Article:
"Mathematics is ... the fuel that NASA increasingly uses to bouncespacecraft all over the Solar System." Hear more about how mathematicsand chaos theory in particular help NASA save on propellant bylistening to NPR's Scott Simon interview mathematician Keith Devlin about the STARDUST mission. From Weekend Edition Saturday for January 30, 1999.
The unreasonable omnipresence of Mathematics? The fiction piecein the Feb. 1 1999 New Yorker ("The Penultimate Conjecture" byLeonard Michaels) is about three mathematicians at what must be anA.M.S. meeting. An on-target and affecting look at the macho-math ethic.Many nice details.
"A Multifractal Walk down Wall Street," by Benoit Mandelbrotappears in the February 1999Scientific American. "The geometry thatdescribes the shape of coastlines and the patterns of galaxiesalso elucidates how stock prices soar and plummet." Nodetailed forecasts, but a characterization of the sound ofthe stock market.
"Once upon a Number: The HiddenMathematical Logic of Stories," by John Allen Paulos(Basic Books, New York 1998), is reviewed by Simon Singhin the the February 1999Scientific American. "The trial of O. J. Simpsonprovides a surprisingly rich source of mathematical anecdotes."Singh is the author of Fermat's Enigma.
Ian Stewart in his Scientific American column "MathematicalRecreations" continues to simultaneously entertain and edify.Recent topics include card shuffling (11/98), cake slicingand other fairness problems (12/98 and 1/99), origami tesellations(2/99).
André Weil. A sympathetic piece on "arguably themost brilliant mathematician of our time" appeared in theNew York Times Magazine Sunday January 3. The author is Paul Hoffman,who wrote a recent biography of Erdös. Weildied last August. His life and work will be celebrated in a special issue of the Notices of the A.M.S., April 1999.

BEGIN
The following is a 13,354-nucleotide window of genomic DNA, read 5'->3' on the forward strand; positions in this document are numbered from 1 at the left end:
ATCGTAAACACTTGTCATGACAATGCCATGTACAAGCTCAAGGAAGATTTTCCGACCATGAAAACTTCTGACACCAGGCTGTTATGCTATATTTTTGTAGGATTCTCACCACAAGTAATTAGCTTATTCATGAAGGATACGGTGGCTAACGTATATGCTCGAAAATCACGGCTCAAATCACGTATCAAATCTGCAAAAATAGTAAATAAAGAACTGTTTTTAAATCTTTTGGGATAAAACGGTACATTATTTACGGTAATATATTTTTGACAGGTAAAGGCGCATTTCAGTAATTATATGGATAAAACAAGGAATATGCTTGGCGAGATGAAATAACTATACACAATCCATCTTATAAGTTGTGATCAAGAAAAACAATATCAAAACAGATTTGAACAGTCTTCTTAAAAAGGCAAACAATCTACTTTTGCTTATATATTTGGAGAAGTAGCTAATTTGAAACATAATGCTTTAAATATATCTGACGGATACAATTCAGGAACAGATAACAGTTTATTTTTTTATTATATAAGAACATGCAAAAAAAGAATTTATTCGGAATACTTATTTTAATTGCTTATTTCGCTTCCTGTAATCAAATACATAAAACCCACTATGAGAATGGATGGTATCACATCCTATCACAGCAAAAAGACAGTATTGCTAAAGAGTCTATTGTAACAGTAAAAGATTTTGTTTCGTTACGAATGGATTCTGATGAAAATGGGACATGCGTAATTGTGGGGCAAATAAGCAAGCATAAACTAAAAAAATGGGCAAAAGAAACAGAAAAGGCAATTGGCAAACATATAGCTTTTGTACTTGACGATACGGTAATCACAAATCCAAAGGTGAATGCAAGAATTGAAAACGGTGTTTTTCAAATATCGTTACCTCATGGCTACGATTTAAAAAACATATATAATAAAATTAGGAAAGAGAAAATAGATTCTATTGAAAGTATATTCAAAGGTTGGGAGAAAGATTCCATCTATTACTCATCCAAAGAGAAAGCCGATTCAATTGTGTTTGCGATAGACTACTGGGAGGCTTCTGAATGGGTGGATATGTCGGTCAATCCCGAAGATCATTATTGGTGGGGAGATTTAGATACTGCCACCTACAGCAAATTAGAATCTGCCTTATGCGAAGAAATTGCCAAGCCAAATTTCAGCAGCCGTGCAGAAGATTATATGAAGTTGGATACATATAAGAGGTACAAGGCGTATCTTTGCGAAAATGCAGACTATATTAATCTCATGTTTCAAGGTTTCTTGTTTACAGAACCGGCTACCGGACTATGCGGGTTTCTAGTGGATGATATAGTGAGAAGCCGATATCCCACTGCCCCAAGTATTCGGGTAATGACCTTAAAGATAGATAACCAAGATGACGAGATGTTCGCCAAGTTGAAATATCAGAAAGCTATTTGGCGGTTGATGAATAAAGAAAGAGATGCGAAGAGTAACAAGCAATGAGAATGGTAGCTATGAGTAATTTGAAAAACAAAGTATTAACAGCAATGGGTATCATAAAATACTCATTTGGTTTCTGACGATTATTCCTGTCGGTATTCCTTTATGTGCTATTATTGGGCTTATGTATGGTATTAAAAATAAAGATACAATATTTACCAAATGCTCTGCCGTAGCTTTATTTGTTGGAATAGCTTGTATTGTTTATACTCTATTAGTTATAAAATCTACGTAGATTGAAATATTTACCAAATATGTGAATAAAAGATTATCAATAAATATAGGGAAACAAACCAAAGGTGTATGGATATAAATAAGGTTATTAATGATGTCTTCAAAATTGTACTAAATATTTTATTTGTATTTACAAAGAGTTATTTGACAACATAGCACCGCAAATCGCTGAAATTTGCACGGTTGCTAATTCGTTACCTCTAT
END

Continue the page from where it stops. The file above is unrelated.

"The Geometry of the Universe" is a sidebar in an articleby Martin Bucher and David Spergel in the January 1999Scientific American. The three possible constant-curvaturegeometries are illustrated in graphics produced by Stuart Levyand Tamara Munzner. Bigger high-resolution images are available from Stuart. For related material see Measuring the Shape of the Universe by Neil Cornish and Jeffrey Weeks.
Peter Griffin, author of "The Theory of Blackjack,"died last October 18. Griffin is remembered in a lengthyand lively New York Times obituary (Robert McG. Thomas, Jr. 11/2/98)and in an Engines of our Ingenuity broadcast whereJohn Lienhard also reminisces about his first encounter with Calculus, in atextbook by Peter's grandfather Frank Loxley Griffin.
Japanese Temple Geometryor sangaku is an elegant formof "native mathematics" developed during the Edo period(1603-1867). Scientific American, May 1998
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